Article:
Tick bite paralysis is more common than you think. Majority of its cases have been seen in Australia and United States; sporadic cases have also occurred in Europe, Africa and South America.
So what exactly is tick bite paralysis?
Tick paralysis can be defined as an acute, ascending motor paralysis which can often end being fatal for the victim (both humans and animals), especially if the tick is not located and removed immediately. Generally, the tick may be attached to the victim’s head or neck, though tick paralysis could occur from bites on any part of the body including the groin, chest, back, limbs etc. The causative agent of such paralysis is the toxin (neurotoxin called Holocyclotoxin) in the tick’s saliva. It is believed that the intensity of the paralysis is often due to the proximity of the tick to the victim’s important organs like the brain. The toxin damages or destroys the cells of the central nervous system.
Clinical features of tick bite paralysis are:
- Restlessness in the bitten human/animal.
- Weakness in lower limbs which starts spreading. The victim might fall down and/or show in-coordination.
- Cranial nerve weakness.
- In children, apart from restlessness and irritability, there may be vomiting, anorexia, malaise. The symptoms can often turn fatal.
- In dogs, paralysis ticks may be present around the anus under the tail, in the ears, or in between the toes. Dog owners, who find even a single paralysis tick on their pet, should search further to ensure no other ticks are present.
- Dogs typically exhibit signs like wobbliness in hind limbs, excess salivation, general lethargy and weakness, changes in bark, vomiting, loss of appetite etc. If these signs are present, immediate veterinary assistance must be sought.
- Ticks often fall off before being found, but they might leave behind a red, raised bump or bite mark on their victim.
- Unlike snake or spider bites; tick bite paralysis symptoms do not occur immediately; rather they take 4-5 hours or even a couple of days to show up, after the bite has occurred.
In mild cases, the symptoms usually disappear after the tick has been located and removed completely.
Species of ticks causing tick paralysis
In Australia, the species causing tick bite paralysis is the grass or seed tick (Australian tick called Ixodes holocyclus) which is generally found in humid conditions in forests or at the edge of rainforests etc. This tick usually feeds on birds, mammals and occasionally humans.
Before getting a blood meal, the tick is barely visible and measures only up to 0.5 mm in length. As it feeds, it engorges and grows in size. Typically, a tick might feed for 4-6 days after finding a suitable host. Do note that the Ixodes holocyclus can survive for nearly 70 days without a blood meal. Once the female tick attaches to the host, it only injects its toxin in its victim after the 3rd day of attachment. The male Ixodes holocyclus does not feed immediately on its host; rather it searches their body for a female tick for mating.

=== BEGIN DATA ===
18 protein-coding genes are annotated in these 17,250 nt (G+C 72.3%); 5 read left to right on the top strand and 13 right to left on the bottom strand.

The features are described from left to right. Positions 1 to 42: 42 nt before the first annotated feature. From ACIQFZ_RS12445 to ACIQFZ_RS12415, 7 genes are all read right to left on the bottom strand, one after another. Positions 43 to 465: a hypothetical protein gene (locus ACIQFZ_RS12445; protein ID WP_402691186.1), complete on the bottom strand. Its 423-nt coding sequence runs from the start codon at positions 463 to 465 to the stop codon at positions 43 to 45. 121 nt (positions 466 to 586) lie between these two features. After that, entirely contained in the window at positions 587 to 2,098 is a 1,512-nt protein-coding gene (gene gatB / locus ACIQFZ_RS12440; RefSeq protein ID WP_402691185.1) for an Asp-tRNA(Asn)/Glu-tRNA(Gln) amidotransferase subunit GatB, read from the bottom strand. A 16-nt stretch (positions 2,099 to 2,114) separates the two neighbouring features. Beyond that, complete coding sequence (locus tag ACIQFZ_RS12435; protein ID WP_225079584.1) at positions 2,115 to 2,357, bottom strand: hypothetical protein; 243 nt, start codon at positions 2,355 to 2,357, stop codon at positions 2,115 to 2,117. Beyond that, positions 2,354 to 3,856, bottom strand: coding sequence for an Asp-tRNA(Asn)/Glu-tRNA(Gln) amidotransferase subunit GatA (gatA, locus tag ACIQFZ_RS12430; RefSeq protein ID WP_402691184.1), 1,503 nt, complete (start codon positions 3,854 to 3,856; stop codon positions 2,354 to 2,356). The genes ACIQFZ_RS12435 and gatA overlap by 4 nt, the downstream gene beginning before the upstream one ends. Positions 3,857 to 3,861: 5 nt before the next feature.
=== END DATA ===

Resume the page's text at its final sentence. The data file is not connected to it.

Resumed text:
Appearance of paralysis causing ticks:
- Typically, the middle 2 legs are lighter in color than the other pairs
- The legs are bunched up in the upper part of the body near the head region
- Australian paralysis ticks have long snouts in the mouth area.
What to do if you find paralysis tick on your pet or person
- Never pull off the tick with bare hands; use tick grabbing devices, forceps or tweezers. If contact with skin occurs, wash immediately with antibacterial solution.
- Remove the tick completely to ensure that it does not leave its mouthparts in the skin
- There are many myths surrounding the removal of ticks including the use of matches, kerosene etc. These are ineffective and also dangerous.
- Once removed, place the tick in spirit or alcohol to kill it. Alternatively, dispose the tick off by flushing it down the drain. You might also keep it for having it identified by an expert.
Sometimes, residual effects of the tick bite paralysis may be seen after 3-4 days of tick removal. So, do keep an eye out on the bitten individual/animal. Watch out for signs of fever, muscle weakness, etc and seek immediate medical attention if these signs are noted.
Treatment for tick bite induced paralysis
The treatment varies from person to person based on the severity of symptoms. In case of dogs, the vet might stabilize the animal and would typically prescribe antiserum, sedation, supportive fluids or oxygen. Hospitalization for couple of days may be required.
In humans, younger children are more susceptible to tick bite paralysis as it may be days before they alert the presence of ticks on them. People living in tick prone areas must inspect their children from time to time taking care to check areas hidden under the hair. Immediate medical help must be sought if aforementioned signs of tick bite paralysis are present.